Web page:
770 miles later here I sit in an old favorite coffee shop of mine. No, I did not make the road trip just for the wonderful coffee they serve here, it just so happens to be a bonus. This is not to say that there aren’t plenty of coffee shops that offer succulent variations of the coffee bean, it just so happens that I like the atmosphere here and the coffee is wonderful. It reminds me of a place I used to frequent back in my days in St. Louis called Kaldis. It has been quite a while since I set foot in one but the coffee and atmosphere of a Kaldis is unforgettable. It really was one of the bright spots in an otherwise tumultuous campaign at the sem down there.
To be sure there were other bright spots. I don’t mean to sound so overly critical of my time spent in St. Louis but if I were to be honest it was two years that broke me down emotionally and spiritually. There were those people though, the ones who were the bright spots. They kept me sane, they pushed me further, they challenged me to become something better than I was. You fellow scoffers, you know who you are, I will never forget you guys. So much time has passed since we last sat out by the chapel, smoking cigars, having an adult beverage, our conversation dripping with sarcasm and discontent. So many days and nights have passed since then but in some ways I feel that I am right back in front of that chapel. Why? Because sometimes the only way for me to process what I am experiencing is by having a good sarcastic session of word vomit.
Take last night for example. My sister-in-law had a dance recital which lasted 3, count them, 3 hours. I could not help but be overly critical of what I was witnessing. I found it so ironic that the same parents who would clamor about teens being too sexual and TV being responsible for that sex drive put their kids in a program like that. And yet, I know I am overly critical, but sometimes I wonder if people are critical enough. Thats why I really appreciated that old group of scoffers, we were the critics. Sure, no body outside of our group heard the critiques so who knows if it was even worth the time, but if nothing else we helped each other process what was going on.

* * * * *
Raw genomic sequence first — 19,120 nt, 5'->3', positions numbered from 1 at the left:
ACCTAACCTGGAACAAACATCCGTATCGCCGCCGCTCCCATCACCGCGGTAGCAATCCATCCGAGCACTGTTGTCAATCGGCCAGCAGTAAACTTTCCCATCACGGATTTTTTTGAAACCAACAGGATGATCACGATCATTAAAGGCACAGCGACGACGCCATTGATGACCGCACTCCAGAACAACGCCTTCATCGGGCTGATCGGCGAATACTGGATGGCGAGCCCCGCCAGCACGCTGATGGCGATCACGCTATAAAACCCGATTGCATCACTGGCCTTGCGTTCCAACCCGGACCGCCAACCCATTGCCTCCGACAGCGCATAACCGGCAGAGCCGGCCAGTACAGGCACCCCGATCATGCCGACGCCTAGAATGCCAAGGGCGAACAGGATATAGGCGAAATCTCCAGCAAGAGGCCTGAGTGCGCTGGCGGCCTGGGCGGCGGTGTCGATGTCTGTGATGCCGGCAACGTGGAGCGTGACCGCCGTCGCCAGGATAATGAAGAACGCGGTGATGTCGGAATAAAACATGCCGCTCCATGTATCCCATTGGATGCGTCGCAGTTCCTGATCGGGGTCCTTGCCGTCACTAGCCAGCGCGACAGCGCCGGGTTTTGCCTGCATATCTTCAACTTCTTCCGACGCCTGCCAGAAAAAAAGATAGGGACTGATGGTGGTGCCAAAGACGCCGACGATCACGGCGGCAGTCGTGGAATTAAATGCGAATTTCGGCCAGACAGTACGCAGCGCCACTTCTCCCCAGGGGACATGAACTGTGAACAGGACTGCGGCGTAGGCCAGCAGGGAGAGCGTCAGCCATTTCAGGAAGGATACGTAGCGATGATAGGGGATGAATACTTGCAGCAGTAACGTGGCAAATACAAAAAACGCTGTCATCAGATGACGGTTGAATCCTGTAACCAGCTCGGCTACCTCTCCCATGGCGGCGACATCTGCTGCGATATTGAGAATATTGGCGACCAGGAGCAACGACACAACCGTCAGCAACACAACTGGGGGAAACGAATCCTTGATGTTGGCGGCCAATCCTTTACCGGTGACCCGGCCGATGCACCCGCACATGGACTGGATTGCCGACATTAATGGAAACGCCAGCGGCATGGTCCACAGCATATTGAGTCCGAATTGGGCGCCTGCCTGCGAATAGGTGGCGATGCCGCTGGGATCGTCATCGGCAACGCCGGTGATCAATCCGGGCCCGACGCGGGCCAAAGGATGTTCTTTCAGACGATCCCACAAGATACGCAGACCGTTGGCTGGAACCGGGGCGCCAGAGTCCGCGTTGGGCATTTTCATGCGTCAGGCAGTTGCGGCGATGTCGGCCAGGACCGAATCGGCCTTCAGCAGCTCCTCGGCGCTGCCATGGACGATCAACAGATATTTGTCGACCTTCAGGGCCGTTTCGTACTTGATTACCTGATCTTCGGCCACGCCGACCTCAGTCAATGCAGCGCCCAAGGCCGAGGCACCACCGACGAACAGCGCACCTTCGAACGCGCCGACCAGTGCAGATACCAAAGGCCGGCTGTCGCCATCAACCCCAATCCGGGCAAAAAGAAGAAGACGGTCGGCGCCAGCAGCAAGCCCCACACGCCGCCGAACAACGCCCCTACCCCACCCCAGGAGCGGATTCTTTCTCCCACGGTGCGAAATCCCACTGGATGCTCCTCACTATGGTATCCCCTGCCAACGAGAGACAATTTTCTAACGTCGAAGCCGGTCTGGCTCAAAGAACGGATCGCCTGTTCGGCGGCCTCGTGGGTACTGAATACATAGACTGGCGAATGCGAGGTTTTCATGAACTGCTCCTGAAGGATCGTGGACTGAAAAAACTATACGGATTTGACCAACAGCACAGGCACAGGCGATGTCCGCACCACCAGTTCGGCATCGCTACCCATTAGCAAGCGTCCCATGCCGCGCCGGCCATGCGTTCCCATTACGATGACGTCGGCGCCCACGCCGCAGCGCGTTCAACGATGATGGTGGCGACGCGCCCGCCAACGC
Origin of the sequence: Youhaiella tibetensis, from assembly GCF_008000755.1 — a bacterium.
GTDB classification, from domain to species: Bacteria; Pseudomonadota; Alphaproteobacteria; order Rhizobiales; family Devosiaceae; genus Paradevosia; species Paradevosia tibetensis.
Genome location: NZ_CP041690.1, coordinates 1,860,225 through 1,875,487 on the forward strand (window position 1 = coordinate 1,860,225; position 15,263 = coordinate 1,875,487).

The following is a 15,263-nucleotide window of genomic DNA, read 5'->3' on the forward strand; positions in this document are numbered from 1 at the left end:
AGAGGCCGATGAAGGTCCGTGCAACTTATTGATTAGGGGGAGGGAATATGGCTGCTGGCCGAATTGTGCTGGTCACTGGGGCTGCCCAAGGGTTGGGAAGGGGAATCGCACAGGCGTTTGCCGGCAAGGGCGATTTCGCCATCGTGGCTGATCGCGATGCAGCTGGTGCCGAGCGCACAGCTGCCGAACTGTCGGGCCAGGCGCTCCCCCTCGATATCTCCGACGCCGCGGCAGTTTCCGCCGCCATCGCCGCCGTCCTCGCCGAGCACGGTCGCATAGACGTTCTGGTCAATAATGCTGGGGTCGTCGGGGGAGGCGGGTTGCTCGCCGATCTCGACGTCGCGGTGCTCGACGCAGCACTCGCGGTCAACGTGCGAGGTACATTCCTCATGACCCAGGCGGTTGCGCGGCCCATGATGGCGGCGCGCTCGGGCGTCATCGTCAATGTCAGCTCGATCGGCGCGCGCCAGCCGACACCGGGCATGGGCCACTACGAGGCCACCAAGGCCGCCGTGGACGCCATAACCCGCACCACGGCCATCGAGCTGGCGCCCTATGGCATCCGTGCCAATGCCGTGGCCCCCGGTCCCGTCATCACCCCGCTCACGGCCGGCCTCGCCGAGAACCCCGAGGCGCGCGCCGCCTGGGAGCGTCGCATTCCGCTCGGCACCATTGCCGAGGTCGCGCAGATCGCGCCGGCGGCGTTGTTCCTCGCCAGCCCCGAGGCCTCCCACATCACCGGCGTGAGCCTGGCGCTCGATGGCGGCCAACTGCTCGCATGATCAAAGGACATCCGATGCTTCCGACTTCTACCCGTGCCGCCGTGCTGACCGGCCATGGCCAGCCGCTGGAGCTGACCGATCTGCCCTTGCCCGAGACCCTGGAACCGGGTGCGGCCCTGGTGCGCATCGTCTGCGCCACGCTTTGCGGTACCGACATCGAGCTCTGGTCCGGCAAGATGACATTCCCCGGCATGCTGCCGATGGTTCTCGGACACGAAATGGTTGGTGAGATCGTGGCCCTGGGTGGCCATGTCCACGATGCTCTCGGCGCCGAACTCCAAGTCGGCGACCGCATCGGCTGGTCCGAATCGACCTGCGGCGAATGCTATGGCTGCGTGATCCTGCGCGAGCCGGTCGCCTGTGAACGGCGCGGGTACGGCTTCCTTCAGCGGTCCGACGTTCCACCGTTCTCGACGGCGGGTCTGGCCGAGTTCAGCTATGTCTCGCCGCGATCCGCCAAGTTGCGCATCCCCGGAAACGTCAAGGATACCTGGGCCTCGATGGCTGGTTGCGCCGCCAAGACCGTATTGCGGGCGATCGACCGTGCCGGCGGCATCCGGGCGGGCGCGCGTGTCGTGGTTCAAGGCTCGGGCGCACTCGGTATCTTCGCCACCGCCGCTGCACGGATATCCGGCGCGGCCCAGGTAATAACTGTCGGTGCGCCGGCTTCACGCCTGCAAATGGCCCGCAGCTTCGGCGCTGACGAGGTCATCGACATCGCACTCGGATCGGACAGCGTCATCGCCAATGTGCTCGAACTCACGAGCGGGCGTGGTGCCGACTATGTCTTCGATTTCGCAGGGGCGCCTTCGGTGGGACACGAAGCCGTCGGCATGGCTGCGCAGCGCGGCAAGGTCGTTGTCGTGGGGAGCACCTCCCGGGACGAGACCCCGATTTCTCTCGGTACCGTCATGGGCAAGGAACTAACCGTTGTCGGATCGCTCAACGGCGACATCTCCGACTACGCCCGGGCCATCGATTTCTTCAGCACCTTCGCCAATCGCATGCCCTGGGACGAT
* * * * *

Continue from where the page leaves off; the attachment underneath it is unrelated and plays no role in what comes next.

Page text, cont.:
But sometimes I feel like that is all I ever do, process. I sit back in my chair, critique anything and everything and don’t throw my hat into the ring because I see it as a lost cause. To be sure there is a reason for this, its called college. Back in college I threw my dog into every fight I could. It didn’t matter if I really cared about the subject or not, I had something to say and I said it, especially when I knew it would take things too far. I felt it was my duty. However, in the end all I feel like I did was piss a lot of people off, except my friends and sometimes even them too. Then came seminary. Every day fellow students and even faculty openly and mercilessly ridiculed people and positions I held or respected. It was funny for them to scoff at people who were pro-choice or pro equal marriage rights. To them those people were just dumb. I knew where I stood and so I began to sink within myself. I wasn’t the only one, my best friend quit and another close friend was forced to leave because he didn’t fit the mold. We were all broken.
However, over the last few months I have begun to find my voice again. I dont know where or how, I am sure it has something to do with the place I am at in life both literally and figuratively. I may not always agree with the positions of my current fellow students or faculty but the difference now is that its ok to disagree and they at least are willing to listen.
But beyond the new sem I am at there is something else different. Its like I am settled. For the last year I have been running from the person I know that I am. Running and hiding because I was scared something would try and break me down again and I would lose even more than I had before. I feel a little like the browncoat hero Malcolm Reynolds of Firefly lore. Broken and for a while just trying to fly and be free of anything that would seek to force him to be something he is not. The sem is my battle of Serenity Valley and to be sure it was one I lost. But now I am in a position to be me again. The group I meet with on Mondays is just a start, I feel like more is to come. Now more than ever I am critical, but the difference is I know I need to use that critique to affect change. I need to use that voice I once lost. And as the great Malcolm Reynolds once said, “So no more runnin’, I aim to misbehave.”